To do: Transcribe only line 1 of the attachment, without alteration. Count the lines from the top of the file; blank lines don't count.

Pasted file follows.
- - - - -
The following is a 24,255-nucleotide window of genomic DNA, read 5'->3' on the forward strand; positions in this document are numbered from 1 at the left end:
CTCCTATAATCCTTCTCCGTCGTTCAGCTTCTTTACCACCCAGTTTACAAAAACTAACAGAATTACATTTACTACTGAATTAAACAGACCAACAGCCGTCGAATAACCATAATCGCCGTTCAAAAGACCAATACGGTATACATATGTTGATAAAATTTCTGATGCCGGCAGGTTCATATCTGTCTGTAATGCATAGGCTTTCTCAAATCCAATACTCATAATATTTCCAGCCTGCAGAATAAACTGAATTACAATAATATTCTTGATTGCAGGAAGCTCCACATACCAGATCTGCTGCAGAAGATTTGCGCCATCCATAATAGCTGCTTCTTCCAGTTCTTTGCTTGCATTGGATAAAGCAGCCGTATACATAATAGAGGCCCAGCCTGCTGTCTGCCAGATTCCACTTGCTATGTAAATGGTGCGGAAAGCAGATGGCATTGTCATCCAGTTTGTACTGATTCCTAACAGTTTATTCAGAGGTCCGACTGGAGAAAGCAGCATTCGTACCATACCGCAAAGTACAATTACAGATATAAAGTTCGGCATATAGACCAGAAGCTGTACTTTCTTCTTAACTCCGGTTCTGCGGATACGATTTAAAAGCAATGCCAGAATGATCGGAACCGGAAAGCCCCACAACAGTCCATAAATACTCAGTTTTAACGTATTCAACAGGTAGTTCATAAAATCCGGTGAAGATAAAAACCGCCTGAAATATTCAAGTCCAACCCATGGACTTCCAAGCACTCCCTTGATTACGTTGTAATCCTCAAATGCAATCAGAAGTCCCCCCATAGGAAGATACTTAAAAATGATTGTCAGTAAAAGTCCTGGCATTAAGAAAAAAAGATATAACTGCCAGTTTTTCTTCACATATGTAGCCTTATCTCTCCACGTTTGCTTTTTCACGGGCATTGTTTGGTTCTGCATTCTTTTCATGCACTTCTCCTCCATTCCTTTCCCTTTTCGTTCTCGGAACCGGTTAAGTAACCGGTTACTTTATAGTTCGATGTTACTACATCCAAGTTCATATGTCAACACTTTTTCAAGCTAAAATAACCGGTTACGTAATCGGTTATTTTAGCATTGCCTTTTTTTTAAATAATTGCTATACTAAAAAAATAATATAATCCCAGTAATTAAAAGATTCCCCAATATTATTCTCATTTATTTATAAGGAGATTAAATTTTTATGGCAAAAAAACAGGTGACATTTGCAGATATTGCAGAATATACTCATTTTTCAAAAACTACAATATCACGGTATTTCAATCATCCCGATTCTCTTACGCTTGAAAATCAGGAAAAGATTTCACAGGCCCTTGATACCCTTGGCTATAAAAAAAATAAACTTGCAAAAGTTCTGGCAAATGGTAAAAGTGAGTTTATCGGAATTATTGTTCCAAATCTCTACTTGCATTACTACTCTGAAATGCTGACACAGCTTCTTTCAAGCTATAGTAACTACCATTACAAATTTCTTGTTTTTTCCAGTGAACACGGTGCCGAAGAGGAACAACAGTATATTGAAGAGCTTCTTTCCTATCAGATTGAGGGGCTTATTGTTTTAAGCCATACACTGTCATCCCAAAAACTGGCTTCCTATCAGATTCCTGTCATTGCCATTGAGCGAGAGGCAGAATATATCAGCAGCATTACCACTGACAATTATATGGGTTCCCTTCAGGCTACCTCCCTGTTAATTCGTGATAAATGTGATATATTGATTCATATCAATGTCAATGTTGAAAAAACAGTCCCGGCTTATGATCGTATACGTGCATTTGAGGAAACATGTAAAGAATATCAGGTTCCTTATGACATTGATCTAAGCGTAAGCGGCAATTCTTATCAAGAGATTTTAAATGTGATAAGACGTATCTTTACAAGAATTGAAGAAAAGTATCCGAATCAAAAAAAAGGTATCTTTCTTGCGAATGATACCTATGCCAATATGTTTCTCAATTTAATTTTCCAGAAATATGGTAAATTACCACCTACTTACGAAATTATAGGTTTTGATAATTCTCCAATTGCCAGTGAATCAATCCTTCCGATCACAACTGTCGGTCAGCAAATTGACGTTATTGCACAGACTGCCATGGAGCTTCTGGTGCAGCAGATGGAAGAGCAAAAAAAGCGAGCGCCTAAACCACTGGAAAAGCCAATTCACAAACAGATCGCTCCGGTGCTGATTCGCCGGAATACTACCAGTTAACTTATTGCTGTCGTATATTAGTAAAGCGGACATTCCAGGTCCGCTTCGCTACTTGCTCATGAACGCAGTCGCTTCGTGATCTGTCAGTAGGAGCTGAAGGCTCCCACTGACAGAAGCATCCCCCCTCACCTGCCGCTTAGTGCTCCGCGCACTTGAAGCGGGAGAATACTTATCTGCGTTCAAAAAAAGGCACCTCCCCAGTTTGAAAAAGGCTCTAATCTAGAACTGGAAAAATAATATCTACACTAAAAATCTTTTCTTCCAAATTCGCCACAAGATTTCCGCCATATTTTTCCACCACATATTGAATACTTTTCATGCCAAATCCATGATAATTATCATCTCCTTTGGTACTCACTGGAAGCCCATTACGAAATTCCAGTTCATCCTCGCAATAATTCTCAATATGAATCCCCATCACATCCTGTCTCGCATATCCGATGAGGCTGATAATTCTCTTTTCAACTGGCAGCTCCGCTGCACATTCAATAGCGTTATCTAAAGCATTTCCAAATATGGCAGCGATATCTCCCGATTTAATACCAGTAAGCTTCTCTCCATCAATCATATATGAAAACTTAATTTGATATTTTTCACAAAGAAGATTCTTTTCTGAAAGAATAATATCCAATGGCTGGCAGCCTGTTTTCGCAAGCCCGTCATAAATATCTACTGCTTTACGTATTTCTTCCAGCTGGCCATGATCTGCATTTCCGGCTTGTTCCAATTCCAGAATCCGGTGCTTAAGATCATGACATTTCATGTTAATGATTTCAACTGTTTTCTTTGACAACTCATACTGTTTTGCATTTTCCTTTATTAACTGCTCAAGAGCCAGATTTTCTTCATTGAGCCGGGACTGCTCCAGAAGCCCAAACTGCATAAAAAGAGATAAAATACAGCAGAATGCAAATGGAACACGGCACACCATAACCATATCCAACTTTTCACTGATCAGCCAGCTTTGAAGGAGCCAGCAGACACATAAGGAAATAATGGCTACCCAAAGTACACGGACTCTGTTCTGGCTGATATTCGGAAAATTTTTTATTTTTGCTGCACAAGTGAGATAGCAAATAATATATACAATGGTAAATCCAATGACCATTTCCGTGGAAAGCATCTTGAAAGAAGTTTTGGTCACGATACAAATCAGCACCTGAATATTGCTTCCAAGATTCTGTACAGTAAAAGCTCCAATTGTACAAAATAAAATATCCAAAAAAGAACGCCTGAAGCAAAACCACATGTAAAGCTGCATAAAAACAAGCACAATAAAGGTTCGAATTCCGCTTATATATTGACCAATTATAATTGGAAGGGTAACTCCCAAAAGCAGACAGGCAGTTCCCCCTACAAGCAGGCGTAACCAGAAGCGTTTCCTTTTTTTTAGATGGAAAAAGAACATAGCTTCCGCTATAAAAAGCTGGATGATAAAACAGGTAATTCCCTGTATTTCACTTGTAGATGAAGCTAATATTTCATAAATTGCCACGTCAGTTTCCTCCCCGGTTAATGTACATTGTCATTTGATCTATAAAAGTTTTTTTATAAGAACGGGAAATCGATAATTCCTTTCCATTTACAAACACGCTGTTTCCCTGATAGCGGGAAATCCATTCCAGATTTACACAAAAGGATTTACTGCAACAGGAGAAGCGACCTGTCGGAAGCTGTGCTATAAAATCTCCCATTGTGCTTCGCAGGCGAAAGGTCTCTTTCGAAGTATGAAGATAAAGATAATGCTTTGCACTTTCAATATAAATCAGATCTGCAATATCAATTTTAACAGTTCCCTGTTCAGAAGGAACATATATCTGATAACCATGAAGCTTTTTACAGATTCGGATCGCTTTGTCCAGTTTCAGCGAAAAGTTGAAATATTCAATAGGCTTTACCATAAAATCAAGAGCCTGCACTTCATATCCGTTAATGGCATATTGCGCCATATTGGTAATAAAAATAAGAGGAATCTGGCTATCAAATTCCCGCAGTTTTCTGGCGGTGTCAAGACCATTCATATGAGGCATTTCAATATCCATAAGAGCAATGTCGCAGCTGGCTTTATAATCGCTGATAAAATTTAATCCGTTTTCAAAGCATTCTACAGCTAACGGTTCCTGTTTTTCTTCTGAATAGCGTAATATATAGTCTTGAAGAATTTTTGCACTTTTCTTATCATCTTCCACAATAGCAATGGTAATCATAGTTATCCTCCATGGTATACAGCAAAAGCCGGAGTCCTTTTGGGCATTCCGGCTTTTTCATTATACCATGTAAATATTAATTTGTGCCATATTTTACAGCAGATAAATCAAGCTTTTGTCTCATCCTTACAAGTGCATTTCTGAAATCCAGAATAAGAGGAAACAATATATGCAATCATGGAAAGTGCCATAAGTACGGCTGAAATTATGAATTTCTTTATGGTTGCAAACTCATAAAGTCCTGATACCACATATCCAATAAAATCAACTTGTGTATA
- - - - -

The following is a 24,255-nucleotide window of genomic DNA, read 5'->3' on the forward strand; positions in this document are numbered from 1 at the left end: